The LabVIEW Style Book / Edition 1

The LabVIEW Style Book / Edition 1

by Peter A. Blume
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Prentice Hall
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The LabVIEW Style Book / Edition 1

Drawing on the experiences of a world-class LabVIEW development organization, The LabVIEW Style Book is the definitive guide to best practices in LabVIEW development.

Leading LabVIEW development manager Peter A. Blume presents practical guidelines or “rules” for optimizing every facet of your applications: ease of use, efficiency, readability, simplicity, performance, maintainability, and robustness. Blume explains each style rule thoroughly, presenting realistic examples and illustrations. He even presents “nonconforming” examples that show what not to do—and why not. While the illustrations in the print book are in black and white, you can download full-color versions from the publisher web site for free.

Coverage includes

  • Significance of style: How good style improves quality and actually saves time over the full project life cycle
  • Before you code: Configuring your LabVIEW environment, and organizing your files on disk and in the LabVIEW project
  • LabVIEW project specifications: A specialized standard for specifying LabVIEW application requirements
  • Efficient VI layout and development: front panel, block diagram, icons, and connectors
  • Data structures: Choosing data types, efficient use of arrays and clusters, and special considerations with nested data structures
  • Error handling strategies: Trapping and reporting errors for robust and reliable applications
  • Design patterns: Standard VI architectures and application frameworks that promote good style
  • Documentation: Essential rules for source code documentation and streamlining the process
  • Code reviews: Enforcing a style convention using a checklist, the LabVIEW VI Analyzer Toolkit, and peer reviews
  • Appendixes: Convenient glossary and style rules summary

This book will be indispensable to anyone who wants to develop or maintain quality LabVIEW applications: developers, managers, and end users alike. Additionally, it will also be valuable to those preparing for NI’s Certified LabVIEW Developer or Certified LabVIEW Architect exams, which contain significant content on development style.

Foreword by Darren Nattinger



About the Author

Chapter 1 The Significance of Style

Chapter 2 Prepare for Good Style

Chapter 3 Front Panel Style

Chapter 4 Block Diagram

Chapter 5 Icon and Connector

Chapter 6 Data Structures

Chapter 7 Error Handling

Chapter 8 Design Patterns

Chapter 9 Documentation

Chapter 10 Code Reviews

Appendix A Glossary

Appendix B Style Rules Summary


Product Details

ISBN-13: 9780131458352
Publisher: Prentice Hall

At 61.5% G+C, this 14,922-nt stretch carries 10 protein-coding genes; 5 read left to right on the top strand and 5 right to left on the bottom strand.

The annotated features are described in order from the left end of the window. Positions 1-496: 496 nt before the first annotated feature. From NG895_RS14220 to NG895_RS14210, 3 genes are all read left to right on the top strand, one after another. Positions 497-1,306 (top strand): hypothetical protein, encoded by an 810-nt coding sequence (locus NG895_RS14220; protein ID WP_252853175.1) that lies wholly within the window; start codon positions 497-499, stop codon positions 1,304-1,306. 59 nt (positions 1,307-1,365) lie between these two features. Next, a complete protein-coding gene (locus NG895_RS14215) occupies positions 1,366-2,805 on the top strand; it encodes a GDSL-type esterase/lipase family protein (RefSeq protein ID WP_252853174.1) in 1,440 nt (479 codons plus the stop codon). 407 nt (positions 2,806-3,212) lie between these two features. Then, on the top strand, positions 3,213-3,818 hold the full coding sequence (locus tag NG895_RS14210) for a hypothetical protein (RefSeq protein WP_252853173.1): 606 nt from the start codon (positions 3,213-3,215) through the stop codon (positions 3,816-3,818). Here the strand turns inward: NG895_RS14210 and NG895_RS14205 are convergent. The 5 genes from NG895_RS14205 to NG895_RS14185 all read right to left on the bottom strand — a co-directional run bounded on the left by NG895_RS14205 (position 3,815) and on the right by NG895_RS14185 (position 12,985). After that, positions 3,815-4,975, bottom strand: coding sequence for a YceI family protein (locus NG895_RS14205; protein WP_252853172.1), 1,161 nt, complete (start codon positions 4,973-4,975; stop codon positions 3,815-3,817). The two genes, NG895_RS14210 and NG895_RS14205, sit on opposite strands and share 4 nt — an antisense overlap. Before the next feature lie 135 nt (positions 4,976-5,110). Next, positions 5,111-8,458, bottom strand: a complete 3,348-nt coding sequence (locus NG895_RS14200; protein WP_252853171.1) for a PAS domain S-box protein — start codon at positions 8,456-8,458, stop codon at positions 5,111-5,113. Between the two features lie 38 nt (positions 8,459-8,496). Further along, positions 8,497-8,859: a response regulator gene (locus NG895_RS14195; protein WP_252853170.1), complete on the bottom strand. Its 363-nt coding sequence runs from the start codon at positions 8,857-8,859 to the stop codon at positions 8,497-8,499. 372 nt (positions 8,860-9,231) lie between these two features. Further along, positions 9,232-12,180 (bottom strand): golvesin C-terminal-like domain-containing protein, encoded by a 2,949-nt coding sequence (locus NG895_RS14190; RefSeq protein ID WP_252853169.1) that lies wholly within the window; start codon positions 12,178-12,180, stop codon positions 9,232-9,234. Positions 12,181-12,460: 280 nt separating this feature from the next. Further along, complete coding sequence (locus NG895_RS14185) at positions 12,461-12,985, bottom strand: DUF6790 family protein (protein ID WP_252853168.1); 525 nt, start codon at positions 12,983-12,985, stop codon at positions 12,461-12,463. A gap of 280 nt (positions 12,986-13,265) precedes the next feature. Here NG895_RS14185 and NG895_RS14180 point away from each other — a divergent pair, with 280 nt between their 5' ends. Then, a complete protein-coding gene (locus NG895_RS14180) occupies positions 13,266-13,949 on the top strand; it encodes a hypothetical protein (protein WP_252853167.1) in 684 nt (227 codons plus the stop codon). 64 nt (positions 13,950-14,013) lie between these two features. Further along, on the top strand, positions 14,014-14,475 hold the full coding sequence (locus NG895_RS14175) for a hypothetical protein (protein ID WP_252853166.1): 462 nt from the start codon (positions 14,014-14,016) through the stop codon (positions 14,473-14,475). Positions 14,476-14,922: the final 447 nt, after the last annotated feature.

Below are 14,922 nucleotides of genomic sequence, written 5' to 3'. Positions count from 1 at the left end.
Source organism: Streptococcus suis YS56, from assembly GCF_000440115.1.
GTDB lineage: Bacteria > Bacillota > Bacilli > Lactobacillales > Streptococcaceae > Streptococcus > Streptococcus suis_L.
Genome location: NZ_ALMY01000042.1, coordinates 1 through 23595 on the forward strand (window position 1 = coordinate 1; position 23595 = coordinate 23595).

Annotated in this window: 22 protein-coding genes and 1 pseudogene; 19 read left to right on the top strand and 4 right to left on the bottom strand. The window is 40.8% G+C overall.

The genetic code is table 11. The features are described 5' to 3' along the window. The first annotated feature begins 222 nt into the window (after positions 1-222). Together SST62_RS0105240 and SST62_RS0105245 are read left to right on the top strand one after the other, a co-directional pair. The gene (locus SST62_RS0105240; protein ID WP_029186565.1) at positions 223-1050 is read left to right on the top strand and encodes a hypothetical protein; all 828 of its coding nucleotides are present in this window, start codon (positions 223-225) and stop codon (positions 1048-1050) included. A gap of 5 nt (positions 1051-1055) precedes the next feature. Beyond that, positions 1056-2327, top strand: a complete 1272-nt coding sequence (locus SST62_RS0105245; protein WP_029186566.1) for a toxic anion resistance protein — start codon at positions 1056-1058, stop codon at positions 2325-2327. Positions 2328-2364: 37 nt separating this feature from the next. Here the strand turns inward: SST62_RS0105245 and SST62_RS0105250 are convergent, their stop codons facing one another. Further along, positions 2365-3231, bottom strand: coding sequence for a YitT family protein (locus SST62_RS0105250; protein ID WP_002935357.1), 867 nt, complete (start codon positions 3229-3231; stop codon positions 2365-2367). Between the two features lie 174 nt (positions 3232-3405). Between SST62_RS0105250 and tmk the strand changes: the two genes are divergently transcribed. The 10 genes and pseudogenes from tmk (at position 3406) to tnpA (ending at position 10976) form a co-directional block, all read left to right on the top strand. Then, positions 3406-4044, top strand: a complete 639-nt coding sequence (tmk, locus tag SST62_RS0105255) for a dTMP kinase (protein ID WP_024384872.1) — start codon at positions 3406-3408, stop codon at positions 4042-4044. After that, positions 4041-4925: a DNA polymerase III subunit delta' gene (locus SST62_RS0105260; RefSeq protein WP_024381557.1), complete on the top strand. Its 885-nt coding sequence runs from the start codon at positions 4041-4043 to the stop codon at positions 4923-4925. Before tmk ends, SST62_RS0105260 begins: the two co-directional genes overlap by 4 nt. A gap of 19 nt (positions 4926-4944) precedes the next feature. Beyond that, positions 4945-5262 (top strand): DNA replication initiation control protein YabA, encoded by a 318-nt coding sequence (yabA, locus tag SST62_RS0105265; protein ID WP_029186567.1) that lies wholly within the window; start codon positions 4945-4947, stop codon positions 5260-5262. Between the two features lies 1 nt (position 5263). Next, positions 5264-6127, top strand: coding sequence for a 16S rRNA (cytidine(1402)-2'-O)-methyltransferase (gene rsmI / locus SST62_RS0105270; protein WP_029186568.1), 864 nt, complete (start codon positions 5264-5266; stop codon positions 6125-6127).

Publication date: 03/13/2007
Series: National Instruments Virtual Instrumentation Series
Edition description: New Edition
Pages: 400
Product dimensions: 8.20(w) x 10.10(h) x 1.10(d)

Table of Contents

Foreword by Darren Nattinger xv

Preface xvii

Acknowledgments xx

About the Author xxii

Chapter 1 The Significance of Style 1

Chapter 2 Prepare for Good Style 21

Chapter 3 Front Panel Style 47

Chapter 4 Block Diagram 87

Chapter 5 Icon and Connector 129

Chapter 6 Data Structures 157

Chapter 7 Error Handling 203

Chapter 8 Design Patterns 239

Chapter 9 Documentation 299

Chapter 10 Code Reviews 319

Appendix A Glossary 339

Appendix B Style Rules Summary 349

Index 357

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The LabVIEW Style Book 5 out of 5 based on 0 ratings. 2 reviews.
Guest More than 1 year ago
Labview has grown so complex and powerful that the necessity has arisen for a book like this. Inevitable, I suppose. A lot of the recommedations by Blume are applicable to any GUI designer. Like minimising the text in labels. Few users want to or will read large paragraphs or long sentences pasted into labels. These act instead to clutter up the real estate of the display, and often will confuse the new user or irritate the experienced user, who does not need such a laborious elaboration. Another tip is to avoid string controls unless really required. The problem here is that the user then has many ways to enter a badly formatted string. Perhaps it should be a decimal integer. But she sticks a letter in it. In general, you should make the input widgets as robust as possible against faulty user input. Of course, many tips are specific to Labview. Try to have data flowing mostly in one direction in a circuit diagram. And not left to right, right to left, up and down. More generally, whenever you have wires, minimise the number of bends. Makes the overall picture much clearer for a user to grasp. All of which makes this book well worth it for a Labview designer.
Anonymous More than 1 year ago